42 Yerevan is a tuition-free programming school designed to train the coders of the future. An initiative of the EU-supported TUMO Labs, the educational program within the EU TUMO Convergence Center for Engineering and Applied Science, 42 Yerevan joins a network of France-based programming schools, with locations in Tokyo, Amsterdam, Rio de Janeiro, Moscow, and 26 other cities around the world.
42 Yerevan is completely free, with no monthly or annual fees. For prospective students outside of Yerevan, 42 offers special conditions. Our mission is to ensure that everyone should have access to education, no matter their financial situation.
Anyone over the age of 18 can study at 42 Yerevan, with no previous knowledge in the field or any other prerequisites necessary. Upon application, students are given a logic-based test. If successful, students can move to the next step.
With 42’s revolutionary educational program, students work on projects that interest them in close collaboration with their peers. The center is open 7 days a week, 24 hours a day, so students can attend 42 based on their own personal schedules.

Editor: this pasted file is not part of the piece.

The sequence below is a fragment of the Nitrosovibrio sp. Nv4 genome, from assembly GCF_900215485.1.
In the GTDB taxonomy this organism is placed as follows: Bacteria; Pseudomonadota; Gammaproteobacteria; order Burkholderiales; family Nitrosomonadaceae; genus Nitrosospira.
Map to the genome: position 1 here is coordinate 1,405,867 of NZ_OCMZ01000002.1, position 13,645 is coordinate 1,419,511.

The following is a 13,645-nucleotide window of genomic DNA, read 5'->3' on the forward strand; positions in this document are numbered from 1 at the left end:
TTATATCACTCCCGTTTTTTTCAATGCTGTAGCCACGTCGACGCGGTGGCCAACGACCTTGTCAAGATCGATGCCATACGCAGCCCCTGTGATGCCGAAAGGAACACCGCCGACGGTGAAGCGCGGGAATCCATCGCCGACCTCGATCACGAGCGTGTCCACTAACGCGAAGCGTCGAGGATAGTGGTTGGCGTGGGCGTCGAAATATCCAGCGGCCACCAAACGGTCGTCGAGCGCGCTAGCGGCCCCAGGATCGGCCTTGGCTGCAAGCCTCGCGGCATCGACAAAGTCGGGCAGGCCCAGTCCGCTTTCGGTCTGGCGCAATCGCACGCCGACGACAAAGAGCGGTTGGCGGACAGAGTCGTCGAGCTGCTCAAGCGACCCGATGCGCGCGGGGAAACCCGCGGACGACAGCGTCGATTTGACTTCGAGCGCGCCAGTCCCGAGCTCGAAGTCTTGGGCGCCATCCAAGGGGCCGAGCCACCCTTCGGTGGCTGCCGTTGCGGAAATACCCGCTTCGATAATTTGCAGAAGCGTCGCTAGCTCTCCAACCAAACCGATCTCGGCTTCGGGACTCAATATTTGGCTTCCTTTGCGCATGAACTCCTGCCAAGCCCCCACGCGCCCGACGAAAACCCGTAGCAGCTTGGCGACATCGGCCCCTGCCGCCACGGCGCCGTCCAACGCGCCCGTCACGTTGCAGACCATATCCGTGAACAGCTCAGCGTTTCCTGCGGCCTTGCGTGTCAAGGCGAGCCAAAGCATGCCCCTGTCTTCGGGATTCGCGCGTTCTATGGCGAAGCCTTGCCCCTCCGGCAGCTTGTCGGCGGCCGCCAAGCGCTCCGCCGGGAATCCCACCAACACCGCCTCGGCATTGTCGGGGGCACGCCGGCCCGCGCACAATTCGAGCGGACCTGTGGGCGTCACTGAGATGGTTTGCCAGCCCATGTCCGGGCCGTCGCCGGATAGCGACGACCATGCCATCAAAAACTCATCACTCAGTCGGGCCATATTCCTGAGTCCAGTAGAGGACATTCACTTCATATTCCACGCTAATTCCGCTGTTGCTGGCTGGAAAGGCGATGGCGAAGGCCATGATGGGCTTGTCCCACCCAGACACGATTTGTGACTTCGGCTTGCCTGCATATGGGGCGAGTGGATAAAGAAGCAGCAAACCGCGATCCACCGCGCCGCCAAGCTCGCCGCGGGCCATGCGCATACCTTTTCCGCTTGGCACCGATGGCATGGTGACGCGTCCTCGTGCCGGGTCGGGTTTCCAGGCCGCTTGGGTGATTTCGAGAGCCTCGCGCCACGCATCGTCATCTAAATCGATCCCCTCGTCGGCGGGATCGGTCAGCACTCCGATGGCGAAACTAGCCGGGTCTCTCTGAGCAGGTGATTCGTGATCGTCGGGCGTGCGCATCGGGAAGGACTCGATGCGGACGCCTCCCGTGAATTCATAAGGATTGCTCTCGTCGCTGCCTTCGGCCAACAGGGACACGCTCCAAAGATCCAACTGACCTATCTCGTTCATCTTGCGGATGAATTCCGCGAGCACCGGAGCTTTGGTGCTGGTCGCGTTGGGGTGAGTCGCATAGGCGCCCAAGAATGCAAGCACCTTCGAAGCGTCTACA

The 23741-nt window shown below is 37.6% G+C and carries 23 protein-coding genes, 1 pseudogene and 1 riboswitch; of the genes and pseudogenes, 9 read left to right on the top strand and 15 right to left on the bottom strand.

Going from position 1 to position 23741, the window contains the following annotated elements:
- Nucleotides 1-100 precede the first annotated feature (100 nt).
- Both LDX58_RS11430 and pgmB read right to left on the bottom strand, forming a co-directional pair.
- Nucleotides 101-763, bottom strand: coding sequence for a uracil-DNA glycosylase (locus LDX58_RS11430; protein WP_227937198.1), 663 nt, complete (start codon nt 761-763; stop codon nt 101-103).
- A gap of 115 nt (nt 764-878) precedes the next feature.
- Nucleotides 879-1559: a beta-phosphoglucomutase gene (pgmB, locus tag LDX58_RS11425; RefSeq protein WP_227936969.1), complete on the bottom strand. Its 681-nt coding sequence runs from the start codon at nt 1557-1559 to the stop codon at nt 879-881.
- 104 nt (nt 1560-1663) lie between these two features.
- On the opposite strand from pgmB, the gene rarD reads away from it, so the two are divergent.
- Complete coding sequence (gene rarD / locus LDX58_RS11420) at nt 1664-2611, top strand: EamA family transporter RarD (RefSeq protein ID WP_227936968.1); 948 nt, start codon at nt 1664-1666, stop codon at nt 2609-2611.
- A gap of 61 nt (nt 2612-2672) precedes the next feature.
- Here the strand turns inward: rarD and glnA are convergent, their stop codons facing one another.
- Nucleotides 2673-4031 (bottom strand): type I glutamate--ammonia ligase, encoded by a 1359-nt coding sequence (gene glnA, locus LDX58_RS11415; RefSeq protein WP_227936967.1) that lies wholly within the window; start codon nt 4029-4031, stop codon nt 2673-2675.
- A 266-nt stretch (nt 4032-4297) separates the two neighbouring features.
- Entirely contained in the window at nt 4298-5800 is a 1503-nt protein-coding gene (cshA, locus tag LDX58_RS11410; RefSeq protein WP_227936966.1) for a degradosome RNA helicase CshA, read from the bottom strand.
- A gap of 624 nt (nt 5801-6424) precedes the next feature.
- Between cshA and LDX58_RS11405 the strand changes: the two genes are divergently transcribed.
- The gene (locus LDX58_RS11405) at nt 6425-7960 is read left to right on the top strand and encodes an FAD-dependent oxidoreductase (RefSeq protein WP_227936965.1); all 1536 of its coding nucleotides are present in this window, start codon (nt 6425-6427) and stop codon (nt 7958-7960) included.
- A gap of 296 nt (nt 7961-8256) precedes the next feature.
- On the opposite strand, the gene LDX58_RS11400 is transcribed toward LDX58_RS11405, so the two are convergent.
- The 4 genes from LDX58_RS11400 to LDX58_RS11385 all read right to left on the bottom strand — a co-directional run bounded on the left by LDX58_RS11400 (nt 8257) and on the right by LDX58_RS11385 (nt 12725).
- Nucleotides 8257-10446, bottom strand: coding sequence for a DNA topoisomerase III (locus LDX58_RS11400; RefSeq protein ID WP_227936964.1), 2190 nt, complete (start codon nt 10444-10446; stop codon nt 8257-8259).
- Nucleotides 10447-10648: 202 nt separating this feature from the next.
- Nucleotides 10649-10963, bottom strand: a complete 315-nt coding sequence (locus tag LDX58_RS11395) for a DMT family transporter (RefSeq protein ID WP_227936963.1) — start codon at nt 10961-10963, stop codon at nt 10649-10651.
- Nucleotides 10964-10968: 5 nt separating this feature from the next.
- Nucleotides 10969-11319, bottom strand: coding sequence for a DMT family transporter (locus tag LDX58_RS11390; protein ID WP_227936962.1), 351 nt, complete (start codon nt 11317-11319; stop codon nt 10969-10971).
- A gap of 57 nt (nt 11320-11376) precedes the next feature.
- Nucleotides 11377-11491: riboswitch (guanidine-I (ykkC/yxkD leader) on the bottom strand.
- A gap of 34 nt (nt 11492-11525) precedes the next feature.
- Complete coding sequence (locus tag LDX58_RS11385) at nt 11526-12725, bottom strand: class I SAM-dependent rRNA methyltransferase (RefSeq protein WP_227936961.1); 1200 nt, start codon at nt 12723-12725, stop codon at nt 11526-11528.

Data from 42 centers indicate that over 95% of graduates find high-paying jobs in the field. The average length of time spent studying at 42 is 2 years, after which students become high quality programmers ready to enter the job market.
42 Yerevan will be located within the EU TUMO Convergence Center. However, 42 will have a short-term home until the center is completed. Located in Yerevan’s Tumanyan Park, the building that will temporarily house 42 was originally built in 1985. Owned by Sirius, one of the largest producers of technical and electronic equipment in Soviet Armenia, the Children’s Technical Creativity House was involved in educating young professionals in electronic technology, guiding their work in the primary scientific and production centers in the country. Notable Soviet-era academic Abel Aghanbekyan played a key role in the educational center, donating 35 computers to the center in its first year. The center was led by Shavarsh Karapetyan, a hero of the Soviet Union. Now, nearly 30 years later, the building will again serve as a center of education and technology.
Rio de Janeiro